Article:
Updated on November 23, 2016
62. ‘Nod’ by Adrian Barnes
This is one of those books I have picked up and put down countless times in bookshops, but last month I had a gift card to spend and I thought it was high time I got it. The cover is beautiful, the blurb intriguing and the story not at all what I expected.
Paul is a writer who lives in Vancouver with his girlfriend Tanya. One morning he wakes up and Tanya tells him that she didn’t sleep the night before; they soon learn that almost nobody on the planet did. It quickly becomes clear that most of the world’s population has lost the ability to sleep, and so the few people, like Paul, who still can, must watch as civilisation descends into anarchy and chaos.
This book did not go to the places I expected it would. I was imagining a more straightforward end-of-the-world-style plot, told through the eyes of one man who has to find a way to keep his partner alive (because if you stop sleeping entirely you will die within a month). Although there is a lot of this kind of post-apocalyptic sci-fi, the main focus of the story (which is not hinted at in the blurb) is actually an allegorical commentary on religion. At the time the insomniac outbreak happens, Paul is writing a linguistics book about lost words and phrases. Charles, a neighbour who nobody likes, gets hold of this book and – through the demented prism of sleeplessness – transforms it into the central text of a new religion, in which the ‘Awakened’ have been made aware of a magnificent, endless Day, and ‘Sleepers’ are sinners who literally close their eyes to revelation. Charles calls their new home Nod (after the title of Paul’s book) and sets Paul up as a prophet of the new religion.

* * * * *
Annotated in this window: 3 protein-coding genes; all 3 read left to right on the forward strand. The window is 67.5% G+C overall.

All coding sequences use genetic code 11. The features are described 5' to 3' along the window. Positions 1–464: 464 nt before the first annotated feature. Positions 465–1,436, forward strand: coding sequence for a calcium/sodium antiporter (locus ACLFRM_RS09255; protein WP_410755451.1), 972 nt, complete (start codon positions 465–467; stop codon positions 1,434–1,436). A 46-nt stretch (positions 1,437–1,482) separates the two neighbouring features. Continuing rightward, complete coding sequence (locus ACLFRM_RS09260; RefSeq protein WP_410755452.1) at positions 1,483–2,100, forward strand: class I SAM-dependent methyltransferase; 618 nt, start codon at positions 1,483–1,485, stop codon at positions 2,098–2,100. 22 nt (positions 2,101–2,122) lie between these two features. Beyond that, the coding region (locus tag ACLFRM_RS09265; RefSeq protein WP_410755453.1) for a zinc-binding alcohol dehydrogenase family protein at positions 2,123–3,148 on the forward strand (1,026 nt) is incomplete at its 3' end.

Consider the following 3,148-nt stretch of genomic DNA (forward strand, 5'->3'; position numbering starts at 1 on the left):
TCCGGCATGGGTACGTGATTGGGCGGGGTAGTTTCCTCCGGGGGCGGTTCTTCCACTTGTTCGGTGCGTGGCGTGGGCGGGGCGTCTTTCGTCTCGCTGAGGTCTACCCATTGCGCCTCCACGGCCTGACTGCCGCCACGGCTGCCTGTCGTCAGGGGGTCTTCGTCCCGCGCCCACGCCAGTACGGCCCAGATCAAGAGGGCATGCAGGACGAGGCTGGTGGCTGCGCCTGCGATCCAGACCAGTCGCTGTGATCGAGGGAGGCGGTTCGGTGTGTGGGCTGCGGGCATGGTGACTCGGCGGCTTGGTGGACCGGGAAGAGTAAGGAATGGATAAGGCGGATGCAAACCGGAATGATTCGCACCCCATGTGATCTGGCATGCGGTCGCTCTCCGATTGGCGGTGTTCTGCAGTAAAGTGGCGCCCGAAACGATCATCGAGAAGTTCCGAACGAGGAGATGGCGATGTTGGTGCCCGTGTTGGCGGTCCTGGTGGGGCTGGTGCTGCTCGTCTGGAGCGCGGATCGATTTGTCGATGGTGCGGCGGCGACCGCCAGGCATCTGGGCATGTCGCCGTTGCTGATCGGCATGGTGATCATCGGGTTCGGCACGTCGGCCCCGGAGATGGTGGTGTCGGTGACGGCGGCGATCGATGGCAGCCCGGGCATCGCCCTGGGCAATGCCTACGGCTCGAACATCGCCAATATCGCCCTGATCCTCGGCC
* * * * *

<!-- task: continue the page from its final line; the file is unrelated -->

I thought this was a really fascinating direction in which to take the story, and I enjoyed how Barnes transformed the reality of Vancouver into the surreality of Nod. Even though he doesn’t believe in the religion of Nod, Paul starts to see his city being populated by the mythological creatures he has written about: people become animals, Sleeper children are so quiet as to be sinister, and the empty-eyed Awakened are Blemmyes (headless creatures with mouths and eyes in their torsos) and Cat Sleepers (those who wear make-up and pretend that they can sleep). It’s interesting how quickly violence and impulse take over the people who cannot sleep, but it’s even more interesting how the people who still can don’t fully maintain their sanity in the face of everything that is happening.
After the story, this book has an interesting post-script written by Adrian Barnes. He reveals that, when Nod (his first novel, which was shortlisted for the Arthur C. Clarke award in 2013) was being published, he was diagnosed with terminal brain cancer. His essay, ‘My Cancer is as Strange as Fiction’, plots the weird similarities between what he put his characters through in Nod, and what he experiences himself after his cancer diagnosis. It’s an eerie and moving addition to this peculiar novel, and yet, like the book, it has a strangely uplifting ending.
“Every day is important; each day makes us. Even the nothing ones – especially those, given how they silt up, slowly, burying other, seemingly more momentous moments beneath their weight.”
Have you read this book? I’d love to know your thoughts!
Want to read this? You can buy the book here.